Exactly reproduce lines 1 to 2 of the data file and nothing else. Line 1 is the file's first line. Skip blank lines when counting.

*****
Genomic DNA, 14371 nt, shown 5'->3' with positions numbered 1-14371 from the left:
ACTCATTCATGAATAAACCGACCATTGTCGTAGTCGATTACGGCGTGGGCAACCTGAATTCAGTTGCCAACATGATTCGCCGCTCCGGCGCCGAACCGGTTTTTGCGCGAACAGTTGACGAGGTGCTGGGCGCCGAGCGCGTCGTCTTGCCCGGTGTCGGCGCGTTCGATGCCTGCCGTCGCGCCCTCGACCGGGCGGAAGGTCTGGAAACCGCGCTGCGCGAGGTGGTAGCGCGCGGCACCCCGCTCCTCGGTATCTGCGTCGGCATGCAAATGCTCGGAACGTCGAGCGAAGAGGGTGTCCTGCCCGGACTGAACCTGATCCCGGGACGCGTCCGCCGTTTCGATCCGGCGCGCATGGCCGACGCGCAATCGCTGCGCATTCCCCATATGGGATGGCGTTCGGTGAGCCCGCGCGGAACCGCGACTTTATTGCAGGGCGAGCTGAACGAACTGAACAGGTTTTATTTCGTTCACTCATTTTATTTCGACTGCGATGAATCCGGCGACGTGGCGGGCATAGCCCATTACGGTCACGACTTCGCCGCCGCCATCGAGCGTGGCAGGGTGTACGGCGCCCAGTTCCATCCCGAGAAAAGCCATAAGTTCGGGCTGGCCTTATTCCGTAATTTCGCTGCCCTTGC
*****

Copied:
Genomic DNA, 14371 nt, shown 5'->3' with positions numbered 1-14371 from the left:
ACTCATTCATGAATAAACCGACCATTGTCGTAGTCGATTACGGCGTGGGCAACCTGAATTCAGTTGCCAACATGATTCGCCGCTCCGGCGCCGAACCGGTTTTTGCGCGAACAGTTGACGAGGTGCTGGGCGCCGAGCGCGTCGTCTTGCCCGGTGTCGGCGCGTTCGATGCCTGCCGTCGCGCCCTCGACCGGGCGGAAGGTCTGGAAACCGCGCTGCGCGAGGTGGTAGCGCGCGGCACCCCGCTCCTCGGTATCTGCGTCGGCATGCAAATGCTCGGAACGTCGAGCGAAGAGGGTGTCCTGCCCGGACTGAACCTGATCCCGGGACGCGTCCGCCGTTTCGATCCGGCGCGCATGGCCGACGCGCAATCGCTGCGCATTCCCCATATGGGATGGCGTTCGGTGAGCCCGCGCGGAACCGCGACTTTATTGCAGGGCGAGCTGAACGAACTGAACAGGTTTTATTTCGTTCACTCATTTTATTTCGACTGCGATGAATCCGGCGACGTGGCGGGCATAGCCCATTACGGTCACGACTTCGCCGCCGCCATCGAGCGTGGCAGGGTGTACGGCGCCCAGTTCCATCCCGAGAAAAGCCATAAGTTCGGGCTGGCCTTATTCCGTAATTTCGCTGCCCTTGC